Saints is sparse and skeletal in most of these recorded versions: everyone sounds as though they are accompanying Albert on a phrase-by-phrase basis. And this, I think, distinguishes Saints from many of the better-known tunes in his 1964 repertoire, such as Ghosts and Spirits, whose improvised sections more obviously depend upon elements of form - borrowed from the themes - to which each musician can relate, independently of what their bandmates are doing.

Occasionally, Ayler alludes to the melodic cell during his improvisation.  On the versions from the albums Spirits and Spiritual Unity, he restates it in full - albeit with considerable licence – on nearing the end of his own improvisation, just prior to a passage spotlighting either Grimes or Peacock.  On the last-known version, the appearance of the cell, following a minute or more of the saxophonist’s improvisation, signals the introduction of Don Cherry; first, as an accompanist to Ayler; and then as the featured soloist, with subdued support from Peacock and Murray.

Each version of Saints finishes in the same way; with two renditions of the melodic cell and a closing ad lib on its final notes. The version on Spiritual Unity is distinguished by its bugle-call-like closing phrase.

Any confusion between Saints and Prophecy - the title track from ESP’s 1975 album - likely derives from a slight similarity between the descending three-note phrases at the beginning of their melodies.  The melody of Prophecy, however, appears to begin with only two of these descending phrases, and they are followed by two short ‘bugle-call’ responses, the second one pitched higher than the first.  Moreover, the accompaniment during Prophecy - of which there is only one recording, made by the trio at the Cellar Café in June - is much busier than what is usually heard on Saints.  And Gary Peacock, in contrast to his free accompaniment on Saints, contributes to the theme of Prophecy with a recurrent three-note bass line (a rising E-F-G).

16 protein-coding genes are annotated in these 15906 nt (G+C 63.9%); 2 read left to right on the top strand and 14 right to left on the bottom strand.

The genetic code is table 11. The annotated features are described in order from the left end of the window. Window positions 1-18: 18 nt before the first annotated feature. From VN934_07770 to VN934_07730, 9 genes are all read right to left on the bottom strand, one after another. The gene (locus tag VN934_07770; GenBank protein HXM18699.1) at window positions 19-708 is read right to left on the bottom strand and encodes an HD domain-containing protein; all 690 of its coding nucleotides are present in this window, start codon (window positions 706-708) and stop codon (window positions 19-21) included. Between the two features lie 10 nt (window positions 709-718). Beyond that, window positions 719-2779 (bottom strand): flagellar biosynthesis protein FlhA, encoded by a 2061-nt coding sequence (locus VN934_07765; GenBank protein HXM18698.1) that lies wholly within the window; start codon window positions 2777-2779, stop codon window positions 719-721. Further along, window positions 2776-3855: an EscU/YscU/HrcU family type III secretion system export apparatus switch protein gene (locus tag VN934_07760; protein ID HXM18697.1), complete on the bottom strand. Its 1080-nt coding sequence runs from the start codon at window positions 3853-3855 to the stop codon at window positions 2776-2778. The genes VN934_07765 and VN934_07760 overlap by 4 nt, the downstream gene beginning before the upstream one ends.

Intriguingly – to me, anyway – the least-typical of Saints’ recorded performances is (2); the one made on the same evening as the only known performance of Prophecy.  It deviates from the sparse, responsive way of playing which dominates the other three versions (the ‘peaks’ of (4) notwithstanding), by virtue of the agitated, ‘busy’ accompaniment from Peacock and Murray, in which regard it more resembles Prophecy.  Nevertheless, and as I’ve specified in the table above, the thematic aspects of (2) are, and develop in a similar manner to, those of the other three versions of Saints.  (2) is also notable for its extended length; from which both saxophonist and bassist benefit. And it hews closer to (3), the other version by the same trio of musicians, in freely and prominently interpolating phrases from the melody of Ghosts

                                                                                                                   Sean Wilkie, April 2022


Albert Ayler: The Early Albums Collection (4 CD box set)
Enlightenment EN4CD9178

Click below for the Compilation Covers page.